Visitors that view my technical papers on this site may wonder why they appear here, rather than on a site that features audio equipment reviews. My reason is that I tried the latter, and prefer to publish for people who actually want to listen to music; not to equipment. My focus is in describing what's technically beneficial to assure that the sound of the system will accurately replicate the source input signal (i. e. exhibit high accuracy) without inordinate cost and complexity. Conversely, most of the audiophiles of today strive to achieve sound that's euphonic, i.e. be personally satisfying. In essence, audiophiles seek sound that's consistent with their desire; the music is simply a test signal.

William (Bill) Heck, Contributing Reviewer

Among my early childhood memories are those of listening to my mother playing records (some even 78 rpm ones!) of both classical music and jazz tunes. I suppose that her love of music was transmitted genetically, and my interest was sustained by years of playing in rock bands – until I realized that this was no way to make a living. The interest in classical music was rekindled in grad school when the university FM station serving as background music for studying happened to play the Brahms First Symphony. As the work came to an end, it struck me forcibly that this was the most beautiful thing I had ever heard, and from that point on, I never looked back. This revelation was to the detriment of my studies, as I subsequently spent way too much time simply listening, but music has remained a significant part of my life. These days, although I still can tell a trumpet from a bassoon and a quarter note from a treble clef, I have to admit that I remain a nonexpert. But I do love music in general and classical music in particular, and I enjoy sharing both information and opinions about it.

The audiophile bug bit about the same time that I returned to that classical music. I’ve gone through plenty of equipment, brands from Audio Research to Yamaha, and the best of it has opened new audio insights. Along the way, I reviewed components, and occasionally recordings, for The $ensible Sound magazine. Recently I’ve rebuilt--I prefer to say reinvigorated--my audio system, with a Sangean FM HD tuner and (for the moment) an ancient Toshiba multi-format disk player serving as a transport, both feeding a NAD C 658 streaming preamp/DAC, which in turn connects to a Legacy Powerbloc2 amplifier driving my trusty Waveform Mach Solo speakers, supplemented by a Hsu Research ULS 15 Mk II subwoofer.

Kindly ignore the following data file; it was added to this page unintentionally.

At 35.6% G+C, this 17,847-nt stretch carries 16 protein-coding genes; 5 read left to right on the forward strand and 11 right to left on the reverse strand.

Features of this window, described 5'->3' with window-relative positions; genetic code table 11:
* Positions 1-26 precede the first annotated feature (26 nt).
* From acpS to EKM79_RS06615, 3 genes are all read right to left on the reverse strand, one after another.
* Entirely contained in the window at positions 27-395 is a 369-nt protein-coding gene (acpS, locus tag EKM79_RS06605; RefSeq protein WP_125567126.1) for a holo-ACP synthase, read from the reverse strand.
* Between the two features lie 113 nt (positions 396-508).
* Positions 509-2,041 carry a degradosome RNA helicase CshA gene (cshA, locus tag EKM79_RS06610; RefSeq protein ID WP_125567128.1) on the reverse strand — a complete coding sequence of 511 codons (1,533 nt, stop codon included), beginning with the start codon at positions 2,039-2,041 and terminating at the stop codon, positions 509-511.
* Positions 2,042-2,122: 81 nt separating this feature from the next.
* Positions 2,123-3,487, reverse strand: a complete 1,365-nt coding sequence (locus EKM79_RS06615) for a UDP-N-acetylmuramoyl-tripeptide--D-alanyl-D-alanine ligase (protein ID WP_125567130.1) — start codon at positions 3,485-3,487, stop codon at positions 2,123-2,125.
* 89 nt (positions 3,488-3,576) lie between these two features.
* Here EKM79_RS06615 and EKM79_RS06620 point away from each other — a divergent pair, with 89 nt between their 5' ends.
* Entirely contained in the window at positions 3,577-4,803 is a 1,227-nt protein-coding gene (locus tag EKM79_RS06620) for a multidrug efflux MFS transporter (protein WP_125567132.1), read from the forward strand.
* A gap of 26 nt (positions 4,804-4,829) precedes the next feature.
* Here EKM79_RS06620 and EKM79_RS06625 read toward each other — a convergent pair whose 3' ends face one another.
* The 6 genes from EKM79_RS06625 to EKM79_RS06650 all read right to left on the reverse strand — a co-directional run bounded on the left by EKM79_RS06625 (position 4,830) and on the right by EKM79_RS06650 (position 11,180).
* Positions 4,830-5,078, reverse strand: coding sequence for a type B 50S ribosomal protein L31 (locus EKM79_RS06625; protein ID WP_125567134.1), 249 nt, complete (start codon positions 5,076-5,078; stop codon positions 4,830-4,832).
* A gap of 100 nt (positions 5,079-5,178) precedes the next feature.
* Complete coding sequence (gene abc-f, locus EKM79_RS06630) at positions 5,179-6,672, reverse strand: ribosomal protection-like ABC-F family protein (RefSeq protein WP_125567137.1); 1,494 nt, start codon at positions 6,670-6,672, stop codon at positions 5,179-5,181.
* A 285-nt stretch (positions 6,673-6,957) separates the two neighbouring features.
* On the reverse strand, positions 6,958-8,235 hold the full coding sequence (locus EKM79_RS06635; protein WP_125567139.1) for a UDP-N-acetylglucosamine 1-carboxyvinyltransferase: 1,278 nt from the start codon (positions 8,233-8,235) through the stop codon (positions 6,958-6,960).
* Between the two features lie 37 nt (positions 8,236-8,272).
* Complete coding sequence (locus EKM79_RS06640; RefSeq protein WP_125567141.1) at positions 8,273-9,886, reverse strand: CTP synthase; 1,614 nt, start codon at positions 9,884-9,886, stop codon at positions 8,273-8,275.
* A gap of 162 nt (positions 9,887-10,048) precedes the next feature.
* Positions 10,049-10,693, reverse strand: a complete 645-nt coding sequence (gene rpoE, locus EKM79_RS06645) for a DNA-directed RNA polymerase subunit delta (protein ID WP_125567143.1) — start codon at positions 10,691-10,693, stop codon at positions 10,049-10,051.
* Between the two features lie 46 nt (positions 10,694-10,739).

Mission Statement

It is the goal of Classical Candor to promote the enjoyment of classical music. Other forms of music come and go--minuets, waltzes, ragtime, blues, jazz, bebop, country-western, rock-'n'-roll, heavy metal, rap, and the rest--but classical music has been around for hundreds of years and will continue to be around for hundreds more. It's no accident that every major city in the world has one or more symphony orchestras.

When I was young, I heard it said that only intellectuals could appreciate classical music, that it required dedicated concentration to appreciate. Nonsense. I'm no intellectual, and I've always loved classical music. Anyone who's ever seen and enjoyed Disney's Fantasia or a Looney Tunes cartoon playing Rossini's William Tell Overture or Liszt's Hungarian Rhapsody No. 2 can attest to the power and joy of classical music, and that's just about everybody.

So, if Classical Candor can expand one's awareness of classical music and bring more joy to one's life, more power to it. It's done its job. --John J. Puccio

Contact Information

Readers with polite, courteous, helpful letters may send them to classicalcandor@gmail.com

Readers with impolite, discourteous, bitchy, whining, complaining, nasty, mean-spirited, unhelpful letters may send them to classicalcandor@recycle.bin.

"Their Master's Voice" by Michael Sowa

"Their Master's Voice" by Michael Sowa